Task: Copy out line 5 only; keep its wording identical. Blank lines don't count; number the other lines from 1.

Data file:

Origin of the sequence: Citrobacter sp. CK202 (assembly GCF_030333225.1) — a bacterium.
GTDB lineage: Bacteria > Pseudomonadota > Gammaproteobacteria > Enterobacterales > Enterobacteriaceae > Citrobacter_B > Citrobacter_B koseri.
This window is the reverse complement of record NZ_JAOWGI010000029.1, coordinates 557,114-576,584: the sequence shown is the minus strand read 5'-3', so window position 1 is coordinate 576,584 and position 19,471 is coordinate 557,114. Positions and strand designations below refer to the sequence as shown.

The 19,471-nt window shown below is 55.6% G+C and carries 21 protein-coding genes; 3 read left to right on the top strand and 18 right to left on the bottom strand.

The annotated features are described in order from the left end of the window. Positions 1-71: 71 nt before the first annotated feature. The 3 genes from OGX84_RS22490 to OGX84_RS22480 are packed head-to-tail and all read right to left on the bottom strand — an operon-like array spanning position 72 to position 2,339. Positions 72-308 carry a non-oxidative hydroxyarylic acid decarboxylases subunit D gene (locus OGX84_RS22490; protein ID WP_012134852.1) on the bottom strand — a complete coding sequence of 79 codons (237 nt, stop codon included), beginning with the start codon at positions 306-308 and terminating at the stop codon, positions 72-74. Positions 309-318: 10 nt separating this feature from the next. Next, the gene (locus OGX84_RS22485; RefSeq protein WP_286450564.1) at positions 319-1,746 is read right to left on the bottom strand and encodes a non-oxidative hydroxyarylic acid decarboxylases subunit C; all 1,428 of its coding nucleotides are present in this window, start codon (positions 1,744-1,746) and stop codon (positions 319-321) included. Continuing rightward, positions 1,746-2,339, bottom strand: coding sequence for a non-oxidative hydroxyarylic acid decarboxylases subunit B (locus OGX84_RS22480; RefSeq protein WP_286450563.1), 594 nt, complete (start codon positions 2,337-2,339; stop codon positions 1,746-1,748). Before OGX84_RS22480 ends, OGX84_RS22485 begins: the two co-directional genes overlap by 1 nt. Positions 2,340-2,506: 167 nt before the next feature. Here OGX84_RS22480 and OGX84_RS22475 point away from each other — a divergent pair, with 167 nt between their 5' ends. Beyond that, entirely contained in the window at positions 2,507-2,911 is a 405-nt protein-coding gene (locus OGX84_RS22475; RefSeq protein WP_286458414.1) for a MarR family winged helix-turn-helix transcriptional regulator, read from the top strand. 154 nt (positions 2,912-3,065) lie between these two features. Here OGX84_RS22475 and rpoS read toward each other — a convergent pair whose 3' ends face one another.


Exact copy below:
The annotated features are described in order from the left end of the window. Positions 1-71: 71 nt before the first annotated feature. The 3 genes from OGX84_RS22490 to OGX84_RS22480 are packed head-to-tail and all read right to left on the bottom strand — an operon-like array spanning position 72 to position 2,339. Positions 72-308 carry a non-oxidative hydroxyarylic acid decarboxylases subunit D gene (locus OGX84_RS22490; protein ID WP_012134852.1) on the bottom strand — a complete coding sequence of 79 codons (237 nt, stop codon included), beginning with the start codon at positions 306-308 and terminating at the stop codon, positions 72-74. Positions 309-318: 10 nt separating this feature from the next. Next, the gene (locus OGX84_RS22485; RefSeq protein WP_286450564.1) at positions 319-1,746 is read right to left on the bottom strand and encodes a non-oxidative hydroxyarylic acid decarboxylases subunit C; all 1,428 of its coding nucleotides are present in this window, start codon (positions 1,744-1,746) and stop codon (positions 319-321) included. Continuing rightward, positions 1,746-2,339, bottom strand: coding sequence for a non-oxidative hydroxyarylic acid decarboxylases subunit B (locus OGX84_RS22480; RefSeq protein WP_286450563.1), 594 nt, complete (start codon positions 2,337-2,339; stop codon positions 1,746-1,748). Before OGX84_RS22480 ends, OGX84_RS22485 begins: the two co-directional genes overlap by 1 nt. Positions 2,340-2,506: 167 nt before the next feature. Here OGX84_RS22480 and OGX84_RS22475 point away from each other — a divergent pair, with 167 nt between their 5' ends. Beyond that, entirely contained in the window at positions 2,507-2,911 is a 405-nt protein-coding gene (locus OGX84_RS22475; RefSeq protein WP_286458414.1) for a MarR family winged helix-turn-helix transcriptional regulator, read from the top strand. 154 nt (positions 2,912-3,065) lie between these two features. Here OGX84_RS22475 and rpoS read toward each other — a convergent pair whose 3' ends face one another.